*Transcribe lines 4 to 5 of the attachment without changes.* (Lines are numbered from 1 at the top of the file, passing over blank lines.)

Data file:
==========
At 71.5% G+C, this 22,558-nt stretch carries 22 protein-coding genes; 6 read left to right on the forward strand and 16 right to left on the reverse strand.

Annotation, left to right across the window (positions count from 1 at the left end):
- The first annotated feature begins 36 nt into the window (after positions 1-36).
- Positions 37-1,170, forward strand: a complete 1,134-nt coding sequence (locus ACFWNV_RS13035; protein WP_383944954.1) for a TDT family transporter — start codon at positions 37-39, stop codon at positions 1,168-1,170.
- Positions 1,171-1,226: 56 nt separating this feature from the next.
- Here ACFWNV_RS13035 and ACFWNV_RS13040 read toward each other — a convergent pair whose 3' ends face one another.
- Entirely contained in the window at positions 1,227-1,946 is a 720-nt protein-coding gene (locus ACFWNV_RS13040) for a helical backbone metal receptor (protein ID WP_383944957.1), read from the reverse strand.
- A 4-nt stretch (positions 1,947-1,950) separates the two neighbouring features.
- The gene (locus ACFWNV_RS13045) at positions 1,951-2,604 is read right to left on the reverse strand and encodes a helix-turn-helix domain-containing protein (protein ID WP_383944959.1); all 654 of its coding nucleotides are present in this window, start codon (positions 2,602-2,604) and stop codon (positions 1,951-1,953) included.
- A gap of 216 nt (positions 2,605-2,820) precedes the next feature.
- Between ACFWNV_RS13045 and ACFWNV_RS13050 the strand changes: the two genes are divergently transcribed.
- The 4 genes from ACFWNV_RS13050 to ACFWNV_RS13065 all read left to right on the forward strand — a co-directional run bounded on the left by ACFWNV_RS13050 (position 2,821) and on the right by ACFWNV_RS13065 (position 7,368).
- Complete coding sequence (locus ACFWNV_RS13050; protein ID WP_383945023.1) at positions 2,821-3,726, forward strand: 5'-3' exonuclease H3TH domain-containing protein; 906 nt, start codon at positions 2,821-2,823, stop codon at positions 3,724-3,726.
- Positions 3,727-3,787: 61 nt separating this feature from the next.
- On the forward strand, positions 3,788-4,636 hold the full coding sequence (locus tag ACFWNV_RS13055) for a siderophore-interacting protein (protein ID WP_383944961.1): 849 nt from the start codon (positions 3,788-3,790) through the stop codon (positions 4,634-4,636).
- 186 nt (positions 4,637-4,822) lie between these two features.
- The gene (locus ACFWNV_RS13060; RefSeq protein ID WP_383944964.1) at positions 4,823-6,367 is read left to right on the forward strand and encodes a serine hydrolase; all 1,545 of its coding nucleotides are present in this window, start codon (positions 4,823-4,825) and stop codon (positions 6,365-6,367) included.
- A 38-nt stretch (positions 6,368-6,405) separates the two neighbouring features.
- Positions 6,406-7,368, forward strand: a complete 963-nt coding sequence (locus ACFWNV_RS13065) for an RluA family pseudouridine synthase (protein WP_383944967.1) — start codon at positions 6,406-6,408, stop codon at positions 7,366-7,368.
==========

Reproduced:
- Positions 37-1,170, forward strand: a complete 1,134-nt coding sequence (locus ACFWNV_RS13035; protein WP_383944954.1) for a TDT family transporter — start codon at positions 37-39, stop codon at positions 1,168-1,170.
- Positions 1,171-1,226: 56 nt separating this feature from the next.